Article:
Freshwater mussels represent one of the most imperiled faunal groups on the planet and are critical to freshwater ecosystems. If mussel species are not carefully defined, our conservation plans may miss differences in the habitat needs of different species and the conservation strategies may not be as successful. Because ecological niche models can be used to provide evidence to support similar or dissimilar ecological niches and habitat requirements, I used modelling to forecast suitable habitat for Fusconaia askewi and F. lananensis, two purported threatened Texas species. The modeling results indicated that these species are not ecologically different. Based upon this finding and other information, I treated F. askewi and F. lananensis as synonymous, with F. lananensis as the junior synonym. I combined the occurrence records for F. askewi and F. lananensis to make one ecological niche model for F. askewi. I then ground-validated the model by sampling 25 sites throughout East Texas. My model successfully located F. askewi in five previously unsampled areas, and forecasted suitable habitat in East Texas. On average, the sites where F. askewi was present were significantly higher in habitat suitability than the sites where F. askewi was absent. My study is noteworthy for using a high-resolution, multivariate approach to ecological niche modeling of riverine habitats, which was used to test whether two putative species are ecologically differentiated and to make an improved ecological niche model that combines equivalent entities into a single model. My approach can be used in other studies of closely related groups.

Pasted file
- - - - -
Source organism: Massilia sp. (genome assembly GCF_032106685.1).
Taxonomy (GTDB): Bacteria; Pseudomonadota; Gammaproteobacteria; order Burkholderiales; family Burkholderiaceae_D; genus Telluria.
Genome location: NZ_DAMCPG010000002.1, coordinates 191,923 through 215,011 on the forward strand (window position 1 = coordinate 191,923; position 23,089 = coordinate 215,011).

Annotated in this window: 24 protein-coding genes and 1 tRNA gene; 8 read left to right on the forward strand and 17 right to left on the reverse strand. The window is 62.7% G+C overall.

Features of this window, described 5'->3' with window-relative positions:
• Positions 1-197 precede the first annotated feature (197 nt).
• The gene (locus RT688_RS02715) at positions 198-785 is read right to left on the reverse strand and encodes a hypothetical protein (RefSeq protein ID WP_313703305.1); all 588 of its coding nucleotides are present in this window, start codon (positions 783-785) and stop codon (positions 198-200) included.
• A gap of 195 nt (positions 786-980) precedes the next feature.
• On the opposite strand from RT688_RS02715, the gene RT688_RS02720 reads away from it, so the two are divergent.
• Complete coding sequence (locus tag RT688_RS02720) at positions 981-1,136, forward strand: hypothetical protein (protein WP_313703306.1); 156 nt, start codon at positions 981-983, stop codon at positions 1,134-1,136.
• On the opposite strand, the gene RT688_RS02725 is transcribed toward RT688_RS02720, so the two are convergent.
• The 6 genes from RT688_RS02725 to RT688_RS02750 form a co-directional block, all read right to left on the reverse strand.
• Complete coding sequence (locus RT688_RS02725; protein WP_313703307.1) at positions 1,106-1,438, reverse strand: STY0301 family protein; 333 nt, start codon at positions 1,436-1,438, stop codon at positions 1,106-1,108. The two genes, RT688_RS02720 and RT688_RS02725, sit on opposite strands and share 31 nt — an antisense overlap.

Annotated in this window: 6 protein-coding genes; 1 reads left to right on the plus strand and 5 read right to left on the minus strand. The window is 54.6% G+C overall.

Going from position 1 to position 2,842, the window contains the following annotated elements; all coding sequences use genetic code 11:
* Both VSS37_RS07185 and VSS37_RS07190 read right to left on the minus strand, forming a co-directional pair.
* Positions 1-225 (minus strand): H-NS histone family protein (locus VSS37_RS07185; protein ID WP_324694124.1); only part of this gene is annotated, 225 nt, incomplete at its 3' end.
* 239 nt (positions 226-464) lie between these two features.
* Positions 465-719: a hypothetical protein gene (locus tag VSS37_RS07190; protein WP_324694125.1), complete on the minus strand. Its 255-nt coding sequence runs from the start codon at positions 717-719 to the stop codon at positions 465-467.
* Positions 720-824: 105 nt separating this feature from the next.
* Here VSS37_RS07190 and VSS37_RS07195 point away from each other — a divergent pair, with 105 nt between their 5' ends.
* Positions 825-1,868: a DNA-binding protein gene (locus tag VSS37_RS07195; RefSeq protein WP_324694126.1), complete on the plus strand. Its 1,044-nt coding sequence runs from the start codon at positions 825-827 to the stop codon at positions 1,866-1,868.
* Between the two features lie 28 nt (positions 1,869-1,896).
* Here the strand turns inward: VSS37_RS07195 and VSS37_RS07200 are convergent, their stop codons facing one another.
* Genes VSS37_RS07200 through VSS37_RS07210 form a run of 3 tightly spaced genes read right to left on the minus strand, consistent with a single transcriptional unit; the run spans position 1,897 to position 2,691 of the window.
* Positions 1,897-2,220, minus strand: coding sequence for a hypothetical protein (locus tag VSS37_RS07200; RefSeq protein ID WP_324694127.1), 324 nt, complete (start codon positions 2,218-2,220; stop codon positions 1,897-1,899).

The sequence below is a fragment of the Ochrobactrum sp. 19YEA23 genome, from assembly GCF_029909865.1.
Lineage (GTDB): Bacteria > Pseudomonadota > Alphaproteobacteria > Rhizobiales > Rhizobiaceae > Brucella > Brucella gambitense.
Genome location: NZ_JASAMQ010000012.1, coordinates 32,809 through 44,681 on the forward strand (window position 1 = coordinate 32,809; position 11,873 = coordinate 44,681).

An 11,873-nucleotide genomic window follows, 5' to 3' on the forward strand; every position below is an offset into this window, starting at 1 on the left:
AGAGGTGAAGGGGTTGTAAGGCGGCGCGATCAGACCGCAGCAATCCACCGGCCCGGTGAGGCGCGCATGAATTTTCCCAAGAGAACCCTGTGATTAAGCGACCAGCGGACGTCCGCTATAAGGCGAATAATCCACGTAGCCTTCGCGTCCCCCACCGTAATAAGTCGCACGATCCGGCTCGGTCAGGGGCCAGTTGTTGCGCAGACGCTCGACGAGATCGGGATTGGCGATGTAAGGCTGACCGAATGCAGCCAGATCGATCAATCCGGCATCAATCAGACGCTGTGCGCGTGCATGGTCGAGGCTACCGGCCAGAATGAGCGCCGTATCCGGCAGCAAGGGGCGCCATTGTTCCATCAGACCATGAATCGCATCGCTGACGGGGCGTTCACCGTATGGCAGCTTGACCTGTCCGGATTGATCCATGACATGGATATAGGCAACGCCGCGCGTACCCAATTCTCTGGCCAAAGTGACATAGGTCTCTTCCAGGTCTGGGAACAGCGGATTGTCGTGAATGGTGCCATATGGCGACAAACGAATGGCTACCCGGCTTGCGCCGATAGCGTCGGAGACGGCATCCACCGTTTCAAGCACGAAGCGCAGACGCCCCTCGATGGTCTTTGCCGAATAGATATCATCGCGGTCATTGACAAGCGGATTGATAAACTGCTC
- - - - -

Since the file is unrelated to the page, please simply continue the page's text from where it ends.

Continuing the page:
Date of publication

Fall 12-5-2019

Document Type




Persistent identifier


Committee members

Joshua Banta, Lance Williams, Neil Ford


Master of Biology

Included in

Biology Commons